Bees aren’t just beautiful, they are vital, reports Wendy Tobitt from the Berks, Bucks & Oxon Wildlife Trust (BBOWT)

Next time you’re walking through a park in the sunshine or sitting in a garden, listen carefully and you’ll hear the buzz: the sounds of dozens of bees flying from flower to flower sipping nectar and filling their pollen sacs.

Are these noisy insects that could sting you, or one of nature’s most beautiful, valuable and hard-working creatures?

Insect pollination has been valued at around £690 million per year for UK crop production, and many of the bees we hear and see around us are essential for pollinating fruits and vegetables that are grown in gardens and allotments.

In recent years the numbers of bees have declined, for a variety of reasons including use of pesticides and herbicides in farming, and diseases within bee colonies. Some species, such as the short-haired bumblebee, have died out completely.

So why are there so many bees in towns? Urban Pollinators, a recent three-year nationwide project, run by universities and conservation groups including the Berks, Bucks & Oxon Wildlife Trust, has found there are more species of bees in urban areas than in the neighbouring countryside.

This is mainly due to the wide range of plants and flowers in people’s gardens and allotments, and the urban nature havens such as Milham Ford Nature Park, which is carefully looked after by the New Marston Wildlife Group.

Oxford’s ‘bee champion’ Dr Judy Webb, has been observing bees and other pollinators at Milham Ford for more than 20 years, and is now working with Oxford City Council and community groups to encourage more pollinating insects to thrive in and around Oxford.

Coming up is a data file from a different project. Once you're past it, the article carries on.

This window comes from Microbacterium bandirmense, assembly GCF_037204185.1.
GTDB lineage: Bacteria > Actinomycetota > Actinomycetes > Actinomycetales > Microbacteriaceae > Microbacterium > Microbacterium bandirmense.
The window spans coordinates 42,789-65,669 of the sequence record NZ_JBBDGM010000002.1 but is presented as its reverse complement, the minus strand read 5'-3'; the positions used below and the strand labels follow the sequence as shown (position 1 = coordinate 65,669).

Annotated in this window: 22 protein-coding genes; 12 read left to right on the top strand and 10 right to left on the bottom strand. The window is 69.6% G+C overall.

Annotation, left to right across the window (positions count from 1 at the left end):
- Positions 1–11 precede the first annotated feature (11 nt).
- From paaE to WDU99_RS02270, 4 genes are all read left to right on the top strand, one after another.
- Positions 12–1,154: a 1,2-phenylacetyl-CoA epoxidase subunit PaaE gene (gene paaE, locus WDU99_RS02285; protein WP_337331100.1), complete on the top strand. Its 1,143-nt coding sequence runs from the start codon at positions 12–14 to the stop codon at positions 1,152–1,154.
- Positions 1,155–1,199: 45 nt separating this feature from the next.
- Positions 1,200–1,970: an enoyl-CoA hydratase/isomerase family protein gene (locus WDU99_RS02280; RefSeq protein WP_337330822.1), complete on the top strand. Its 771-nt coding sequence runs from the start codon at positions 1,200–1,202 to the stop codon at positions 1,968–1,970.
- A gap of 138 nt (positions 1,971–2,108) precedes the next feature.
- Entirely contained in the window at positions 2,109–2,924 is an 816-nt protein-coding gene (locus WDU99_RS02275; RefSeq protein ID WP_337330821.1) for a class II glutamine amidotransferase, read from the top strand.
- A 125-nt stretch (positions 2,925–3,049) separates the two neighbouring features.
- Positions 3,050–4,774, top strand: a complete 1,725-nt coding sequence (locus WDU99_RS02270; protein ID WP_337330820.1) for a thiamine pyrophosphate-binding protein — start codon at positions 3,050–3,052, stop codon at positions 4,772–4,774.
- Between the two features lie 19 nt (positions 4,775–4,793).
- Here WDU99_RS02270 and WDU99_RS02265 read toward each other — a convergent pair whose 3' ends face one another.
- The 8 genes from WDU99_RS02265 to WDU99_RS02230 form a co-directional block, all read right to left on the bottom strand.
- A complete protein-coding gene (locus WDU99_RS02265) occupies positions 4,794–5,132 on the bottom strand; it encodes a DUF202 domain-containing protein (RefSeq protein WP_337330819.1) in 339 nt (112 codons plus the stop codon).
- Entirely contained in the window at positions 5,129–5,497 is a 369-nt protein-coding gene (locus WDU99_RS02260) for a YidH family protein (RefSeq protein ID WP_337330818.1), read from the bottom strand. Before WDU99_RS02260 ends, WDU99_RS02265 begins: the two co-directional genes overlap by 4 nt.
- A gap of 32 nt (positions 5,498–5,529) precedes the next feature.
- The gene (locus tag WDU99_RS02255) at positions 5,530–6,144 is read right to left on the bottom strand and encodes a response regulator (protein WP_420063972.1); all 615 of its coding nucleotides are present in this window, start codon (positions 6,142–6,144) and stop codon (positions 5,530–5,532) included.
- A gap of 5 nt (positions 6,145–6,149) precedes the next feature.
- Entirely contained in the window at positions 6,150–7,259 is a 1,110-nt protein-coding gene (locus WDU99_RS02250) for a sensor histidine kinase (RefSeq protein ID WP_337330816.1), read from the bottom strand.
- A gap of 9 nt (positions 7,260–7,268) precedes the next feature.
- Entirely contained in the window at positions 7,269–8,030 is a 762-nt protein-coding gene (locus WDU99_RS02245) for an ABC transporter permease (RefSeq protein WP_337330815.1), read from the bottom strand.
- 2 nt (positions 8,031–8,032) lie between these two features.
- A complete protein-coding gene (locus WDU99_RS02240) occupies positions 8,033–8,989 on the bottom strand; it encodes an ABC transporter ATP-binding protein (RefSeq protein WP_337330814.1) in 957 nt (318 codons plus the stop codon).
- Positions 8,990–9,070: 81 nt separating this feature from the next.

Judy is a member of the Pollinator Advisory Group, set up by Oxford City Council after last year’s Oxford Bee Summit, which is already making plans for wild flower meadows in eight city parks.

In Bury Knowle, Blackbird Leys, Hinksey Park, Florence Park and Magdalen Quarry new flower-rich areas will be laid out and sown this autumn with seeds of perennial wild flowers and herbs.

The meadow areas in Sunnymead will have even greater variety of wild flowers with the addition of species that are missing. In Cutteslowe, where there are already eight honeybee hives, the wild flower meadows will be extended.

Judy is drawing up a site-specific list of plants for the new meadows the city council is creating, and is keen to source locally-grown native plants that flower every year.

Seed from perennial wild flowers is likely to come from sites in and around Oxford, including Milham Ford Nature Park, where two seed collecting events are already lined up for July 26 and August 1, and also Aston’s Eyot, near Iffley, where local people have a pollinator project.

Bees need homes too, and on May 24 a group of Oxford Conservation Volunteers will be at Milham Ford to create a Bee Bank out of limestone and crumbly mortar — ideal material for solitary bees including mining and masonry bees.

Bee-friendly activity is continuing across the city with a new project launched this spring by Oxford’s Friends of the Earth group.

Creating a Buzz is working with faith communities to develop the green spaces around their buildings with wild flowers and bee homes. The project includes workshops, events and bee-themed celebrations, planting nectar-rich flowers, and training bee champions.

And there’s lots of advice for people who want to encourage more bees and other pollinating insects into their gardens.

The Wildlife Trust’s Oxford Festival of Nature in June is hosting events such as workshops to make bug hotels, wildlife gardening activities, and visits to Rosybee specialist plant nursery in Steventon. This is where plants-woman and beekeeper Rosi Rollings not only grows plants for bees, but also researches which ones are most nectar-rich at different times of the year.

There’s room on every balcony, patio and landscaped area around business parks for nectar-rich plants to attract bees and other pollinators, keeping Oxfordshire’s city and towns buzzing with life.